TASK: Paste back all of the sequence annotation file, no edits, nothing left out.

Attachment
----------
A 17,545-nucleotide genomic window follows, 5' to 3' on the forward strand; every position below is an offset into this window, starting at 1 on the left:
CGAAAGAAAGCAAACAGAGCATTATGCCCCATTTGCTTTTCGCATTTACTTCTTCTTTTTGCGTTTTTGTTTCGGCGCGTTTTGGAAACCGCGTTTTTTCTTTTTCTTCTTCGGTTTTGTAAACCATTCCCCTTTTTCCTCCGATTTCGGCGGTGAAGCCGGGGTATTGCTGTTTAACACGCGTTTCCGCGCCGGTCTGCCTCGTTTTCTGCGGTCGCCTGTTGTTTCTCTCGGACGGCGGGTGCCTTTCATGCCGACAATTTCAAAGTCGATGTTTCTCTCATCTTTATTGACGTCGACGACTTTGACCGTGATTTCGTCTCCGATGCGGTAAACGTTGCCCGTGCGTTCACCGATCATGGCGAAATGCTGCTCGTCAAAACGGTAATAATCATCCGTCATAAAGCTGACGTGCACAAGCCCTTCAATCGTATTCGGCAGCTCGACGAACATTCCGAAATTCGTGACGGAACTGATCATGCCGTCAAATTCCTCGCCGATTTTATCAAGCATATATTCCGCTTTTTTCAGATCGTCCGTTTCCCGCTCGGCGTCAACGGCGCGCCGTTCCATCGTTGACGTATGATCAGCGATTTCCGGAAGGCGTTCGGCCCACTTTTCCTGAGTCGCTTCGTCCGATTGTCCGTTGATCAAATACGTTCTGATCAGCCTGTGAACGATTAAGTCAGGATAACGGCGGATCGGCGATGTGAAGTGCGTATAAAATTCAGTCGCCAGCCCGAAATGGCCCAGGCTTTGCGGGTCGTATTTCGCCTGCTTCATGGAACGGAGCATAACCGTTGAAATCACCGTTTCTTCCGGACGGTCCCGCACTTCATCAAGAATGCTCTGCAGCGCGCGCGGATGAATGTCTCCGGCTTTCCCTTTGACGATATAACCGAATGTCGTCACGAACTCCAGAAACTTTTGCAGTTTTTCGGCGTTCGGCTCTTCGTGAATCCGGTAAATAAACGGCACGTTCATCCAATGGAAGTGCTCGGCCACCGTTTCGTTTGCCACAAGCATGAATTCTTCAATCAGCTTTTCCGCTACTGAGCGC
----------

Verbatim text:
A 17,545-nucleotide genomic window follows, 5' to 3' on the forward strand; every position below is an offset into this window, starting at 1 on the left:
CGAAAGAAAGCAAACAGAGCATTATGCCCCATTTGCTTTTCGCATTTACTTCTTCTTTTTGCGTTTTTGTTTCGGCGCGTTTTGGAAACCGCGTTTTTTCTTTTTCTTCTTCGGTTTTGTAAACCATTCCCCTTTTTCCTCCGATTTCGGCGGTGAAGCCGGGGTATTGCTGTTTAACACGCGTTTCCGCGCCGGTCTGCCTCGTTTTCTGCGGTCGCCTGTTGTTTCTCTCGGACGGCGGGTGCCTTTCATGCCGACAATTTCAAAGTCGATGTTTCTCTCATCTTTATTGACGTCGACGACTTTGACCGTGATTTCGTCTCCGATGCGGTAAACGTTGCCCGTGCGTTCACCGATCATGGCGAAATGCTGCTCGTCAAAACGGTAATAATCATCCGTCATAAAGCTGACGTGCACAAGCCCTTCAATCGTATTCGGCAGCTCGACGAACATTCCGAAATTCGTGACGGAACTGATCATGCCGTCAAATTCCTCGCCGATTTTATCAAGCATATATTCCGCTTTTTTCAGATCGTCCGTTTCCCGCTCGGCGTCAACGGCGCGCCGTTCCATCGTTGACGTATGATCAGCGATTTCCGGAAGGCGTTCGGCCCACTTTTCCTGAGTCGCTTCGTCCGATTGTCCGTTGATCAAATACGTTCTGATCAGCCTGTGAACGATTAAGTCAGGATAACGGCGGATCGGCGATGTGAAGTGCGTATAAAATTCAGTCGCCAGCCCGAAATGGCCCAGGCTTTGCGGGTCGTATTTCGCCTGCTTCATGGAACGGAGCATAACCGTTGAAATCACCGTTTCTTCCGGACGGTCCCGCACTTCATCAAGAATGCTCTGCAGCGCGCGCGGATGAATGTCTCCGGCTTTCCCTTTGACGATATAACCGAATGTCGTCACGAACTCCAGAAACTTTTGCAGTTTTTCGGCGTTCGGCTCTTCGTGAATCCGGTAAATAAACGGCACGTTCATCCAATGGAAGTGCTCGGCCACCGTTTCGTTTGCCACAAGCATGAATTCTTCAATCAGCTTTTCCGCTACTGAGCGC